FRUSTRATION:

Looking after little kids is not an easy task at all. Sometimes, they cry, and sometimes they make you want to pull your hair out. There are times when I – his mom – get tired and frustrated with him and the max I will do is roll my eyes but what guarantee do I have that the nanny who is stuck with the baby for 8hours will only do that much?

At the nursery, even if one the caregivers are frazzled, she can hand over to the others. And simply because there are CCTVs and eyes on them, I feel more confident that the children are in safe hands.

SCHEDULES:

If he’s home with a caregiver, his schedule – feeding, naps, play – will depend on the moods of his nanny. At nursery, they are obligated to follow the schedule we give them.


ACTIVITIES
:

At home, he might get bored easily and it will be up to one person to find ways to amuse him. Even in terms of tools and toys, there are only so much we can individually provide.

At nursery, they have practice amusing lil ones for long hours. And the activities that nurseries have are developed through research, and as such, it is a fact that it will contribute to developing the child.

SOCIAL INTERACTION:

At home, he s alone. At nursery, he will be surrounded by other children his age and other grown ups. Thus providing social simulation and interactions.

Is that required at the wee age? Probably not but it does have developmental benefits. I believe so because I have noticed kids with siblings tend to talk walk etc sooner than single kids.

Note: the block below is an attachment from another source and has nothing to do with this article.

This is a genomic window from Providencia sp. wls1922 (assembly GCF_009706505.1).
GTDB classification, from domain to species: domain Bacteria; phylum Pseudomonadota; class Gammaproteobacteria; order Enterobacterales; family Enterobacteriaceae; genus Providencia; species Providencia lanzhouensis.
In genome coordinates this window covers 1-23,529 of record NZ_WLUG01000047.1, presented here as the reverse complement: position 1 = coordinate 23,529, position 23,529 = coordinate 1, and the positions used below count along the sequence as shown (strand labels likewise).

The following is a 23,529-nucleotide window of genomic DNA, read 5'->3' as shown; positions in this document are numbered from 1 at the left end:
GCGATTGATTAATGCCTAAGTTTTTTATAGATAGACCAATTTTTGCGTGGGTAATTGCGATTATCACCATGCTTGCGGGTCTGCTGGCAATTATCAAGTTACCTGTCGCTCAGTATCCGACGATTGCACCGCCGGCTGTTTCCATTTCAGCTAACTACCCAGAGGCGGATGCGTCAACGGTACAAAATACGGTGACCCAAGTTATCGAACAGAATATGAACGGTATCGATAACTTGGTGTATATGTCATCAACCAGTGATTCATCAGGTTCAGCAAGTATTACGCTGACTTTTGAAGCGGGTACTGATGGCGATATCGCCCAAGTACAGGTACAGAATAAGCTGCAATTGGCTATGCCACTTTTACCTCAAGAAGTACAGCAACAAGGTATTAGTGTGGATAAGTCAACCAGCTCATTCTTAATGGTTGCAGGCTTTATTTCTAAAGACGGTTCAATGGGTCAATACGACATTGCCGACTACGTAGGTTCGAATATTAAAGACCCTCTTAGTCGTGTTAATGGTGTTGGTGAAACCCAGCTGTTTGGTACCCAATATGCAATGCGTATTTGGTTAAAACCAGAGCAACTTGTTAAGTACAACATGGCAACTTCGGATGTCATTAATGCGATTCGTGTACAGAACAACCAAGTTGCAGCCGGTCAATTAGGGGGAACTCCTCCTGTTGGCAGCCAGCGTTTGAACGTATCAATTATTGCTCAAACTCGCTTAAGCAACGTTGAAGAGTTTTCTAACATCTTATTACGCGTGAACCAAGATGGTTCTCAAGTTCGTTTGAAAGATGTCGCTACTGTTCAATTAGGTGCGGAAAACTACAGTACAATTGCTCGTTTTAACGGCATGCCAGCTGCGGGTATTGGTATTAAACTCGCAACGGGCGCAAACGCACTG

At home, he will be within the same atmosphere constantly – same white walls and same curtains and cupboards etc. At nursery it probably would be more colorful and exciting for a child.

PRIVACY:

I am also someone who immensely values our privacy. My husband and I have our own world and our house is our sanctuary – now for the three of us. Do I really want someone else living here in our space? I’m usually not comfortable even if our parents stay too long, so how would I feel if it’s the house help. Not very thrilled I guess. And if I put her in another accommodation, how do I know she s not up to something she shouldn’t be doing.

Obviously, doesn’t apply in case of a nursery.

GERMS:

As for germs, well, they are all around us and do I want to keep him inside all the time and “protect” him like that? Not really. I think it will help build his immune systems but of course I will have to vigilant to make sure that nothing serious develops. I do hope that the nurseries insist that the children are vaccinated.

And I believe most nurseries or at least the good ones are pretty pedantic about disinfecting the rooms, and toys on a regular basis.

My friends have told me it’s easier to go back to work when they are little. Before it becomes too difficult to move the baby away from you – both for mom and baby.

The bottom line is this: I need to go back to work. For various reasons and I’m not willing to give it up. Then what choices do I have for my bub and how do I know it’s the right one. Well, I probably won’t know for 100% but at least I know I have weighed all options and taken what I believe is the best for my family.

PS – I do know there are some lovely nannies out there who have left their own lil ones in their home country and come out here to take care of other kids and are the most nurturing compassionate people. Sometimes doing a better job at parenting than the parents and I have nothing but respect for such ladies.

And each family has their reasons for what they choose, and as long as it works for them, great.